Modidima Mannya steps down as Eastern Cape education department superintendent-general after conflict with the South African Democratic Teachers Union over the employment of temporary teachers
THE Eastern Cape education department has lost its flamboyant superintendent-general, Modidima Mannya, who agreed to step down immediately yesterday.
Mr Mannya had earned the enmity of the South African Democratic Teachers Union (Sadtu) over the employment of temporary teachers, and there have been questions about his working relationship with Basic Education Minister Angie Motshekga, whose department is overseeing an intervention in the Eastern Cape.
At the beginning of this year Mr Mannya’s resistance to employing large numbers of temporary teachers resulted in a five-week go-slow by Sadtu, who demanded his removal and the immediate reinstatement of 4000 temporary teachers.
Mr Mannya wanted to move some of the 7947 excess teachers in the province to where they were needed in a bid to cut costs.
The Eastern Cape’s teacher-to-pupil ratio is 1:28 — the lowest in the country. It was the worst-performing province in last year’s matric examinations, with a 58,1% pass rate.
Mr Mannya’s departure at the end of this month will coincide with the reinstatement of 1836 temporary teachers.
Eastern Cape Premier Noxolo Kiviet said yesterday the decision to “redetermine” Mr Mannya’s employment contract had been a “mutual” one.
Ms Kiviet said the challenges faced by the education department resulted in the province “experiencing the highest leadership turnover, in many instances losing some of our finest leadership at the political and administrative levels”.
While her agreement with Mr Mannya was negotiated in the best interests of education in the Eastern Cape, it was “not a pronouncement on the suitability or not of the head of the department of education”, she said.
Democratic Alliance basic education spokesman Edmund van Vuuren said Mr Mannya’s resignation was a culmination of the pressure put on him to resign by both Sadtu and the Department of Basic Education.
The loss of Mr Mannya, who had been taking several “positive steps”, would set the state of education in the Eastern Cape “back many years”, Mr van Vuuren said yesterday.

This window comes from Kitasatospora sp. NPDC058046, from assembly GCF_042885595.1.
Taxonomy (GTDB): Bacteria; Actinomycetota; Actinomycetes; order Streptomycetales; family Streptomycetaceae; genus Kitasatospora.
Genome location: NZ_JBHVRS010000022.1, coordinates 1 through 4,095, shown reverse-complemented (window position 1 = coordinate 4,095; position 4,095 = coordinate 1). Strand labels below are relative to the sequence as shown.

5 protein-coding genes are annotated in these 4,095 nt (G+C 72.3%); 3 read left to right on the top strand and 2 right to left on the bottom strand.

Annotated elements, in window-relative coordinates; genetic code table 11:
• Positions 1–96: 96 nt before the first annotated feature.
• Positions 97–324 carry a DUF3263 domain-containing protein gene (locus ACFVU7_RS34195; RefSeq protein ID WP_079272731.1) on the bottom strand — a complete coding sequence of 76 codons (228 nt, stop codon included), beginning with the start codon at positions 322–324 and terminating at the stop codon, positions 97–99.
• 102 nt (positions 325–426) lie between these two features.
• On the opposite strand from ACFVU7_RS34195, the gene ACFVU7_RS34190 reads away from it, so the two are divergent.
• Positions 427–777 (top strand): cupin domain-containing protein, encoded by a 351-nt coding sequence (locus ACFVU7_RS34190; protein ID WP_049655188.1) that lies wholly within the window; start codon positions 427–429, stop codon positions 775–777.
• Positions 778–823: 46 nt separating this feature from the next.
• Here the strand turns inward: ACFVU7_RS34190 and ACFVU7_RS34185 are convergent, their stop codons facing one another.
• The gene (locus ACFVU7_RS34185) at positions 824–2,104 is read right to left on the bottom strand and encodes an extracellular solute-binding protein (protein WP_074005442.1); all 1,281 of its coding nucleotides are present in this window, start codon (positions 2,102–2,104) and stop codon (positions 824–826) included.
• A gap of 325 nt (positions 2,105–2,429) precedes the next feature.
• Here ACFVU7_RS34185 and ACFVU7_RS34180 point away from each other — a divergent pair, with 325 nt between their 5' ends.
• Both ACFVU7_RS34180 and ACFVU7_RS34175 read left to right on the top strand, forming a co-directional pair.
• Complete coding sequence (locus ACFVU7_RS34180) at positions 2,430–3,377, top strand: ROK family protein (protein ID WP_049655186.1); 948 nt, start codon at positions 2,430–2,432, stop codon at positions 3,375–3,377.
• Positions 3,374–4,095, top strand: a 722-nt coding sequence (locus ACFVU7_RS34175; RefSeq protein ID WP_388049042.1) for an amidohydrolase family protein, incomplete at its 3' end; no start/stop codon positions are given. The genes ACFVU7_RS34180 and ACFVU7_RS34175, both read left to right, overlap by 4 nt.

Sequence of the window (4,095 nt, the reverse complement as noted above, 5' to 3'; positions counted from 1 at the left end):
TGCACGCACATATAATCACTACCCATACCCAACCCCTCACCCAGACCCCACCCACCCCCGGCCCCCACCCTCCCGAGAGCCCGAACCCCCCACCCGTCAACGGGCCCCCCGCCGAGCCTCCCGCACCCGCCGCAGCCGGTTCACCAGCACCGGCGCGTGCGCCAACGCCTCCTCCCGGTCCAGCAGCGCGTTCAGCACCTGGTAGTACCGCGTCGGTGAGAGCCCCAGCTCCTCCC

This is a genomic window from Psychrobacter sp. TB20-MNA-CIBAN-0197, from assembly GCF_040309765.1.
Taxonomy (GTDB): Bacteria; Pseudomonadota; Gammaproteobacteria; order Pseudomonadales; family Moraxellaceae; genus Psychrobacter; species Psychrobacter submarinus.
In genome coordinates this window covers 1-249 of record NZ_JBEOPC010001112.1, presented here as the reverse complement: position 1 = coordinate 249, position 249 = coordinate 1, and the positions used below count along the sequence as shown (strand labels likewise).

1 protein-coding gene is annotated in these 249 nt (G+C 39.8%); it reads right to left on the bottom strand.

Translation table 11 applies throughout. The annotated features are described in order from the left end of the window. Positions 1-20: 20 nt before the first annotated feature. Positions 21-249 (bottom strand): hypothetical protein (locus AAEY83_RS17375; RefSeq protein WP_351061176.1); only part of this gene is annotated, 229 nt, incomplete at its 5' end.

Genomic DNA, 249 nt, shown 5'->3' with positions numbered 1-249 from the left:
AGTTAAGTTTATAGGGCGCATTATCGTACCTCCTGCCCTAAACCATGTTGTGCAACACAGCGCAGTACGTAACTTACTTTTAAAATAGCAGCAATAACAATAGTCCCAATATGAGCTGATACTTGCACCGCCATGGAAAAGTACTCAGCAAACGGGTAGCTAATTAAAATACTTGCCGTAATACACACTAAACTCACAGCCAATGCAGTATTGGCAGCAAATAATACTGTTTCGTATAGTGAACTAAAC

Beyond Mr Mannya’s refusal to accept Sadtu’s position on temporary teacher numbers — which would have seen personnel costs rise to 93% of his department’s budget — he had also taken “political risks” to increase the assessment of teachers’ classroom performance, and tried to reduce the power of teachers in the appointment of school principals, Mr van Vuuren said.
There was no doubt that these initiatives, vehemently opposed by Sadtu in the Eastern Cape, would now stall, he said.
With Mr Mannya’s resignation, the education department had been left without strong managerial leadership, while it was already lacking strong political leadership, Mr van Vuuren said.
In statement yesterday Sadtu welcomed the resignation of Mr Mannya, saying his departure was not only a victory for the union but also for the province’s pupils.
Sadtu Eastern Cape provincial secretary Mncekeleli Ndongeni said the union was not targeting Mr Mannya as an individual, but the union was committed to progress in the province and Mr Mannya had become “a stumbling block”.
Mr Mannya’s departure did not mean there would be changes overnight, as “much needed to be done to correct the mistakes Mr Mannya had made,” he said.
The Department of Basic Education said in a statement yesterday that Ms Motshekga had noted the resignation, and would be meeting Ms Kiviet today and tomorrow to discuss the intervention in the province. email@example.com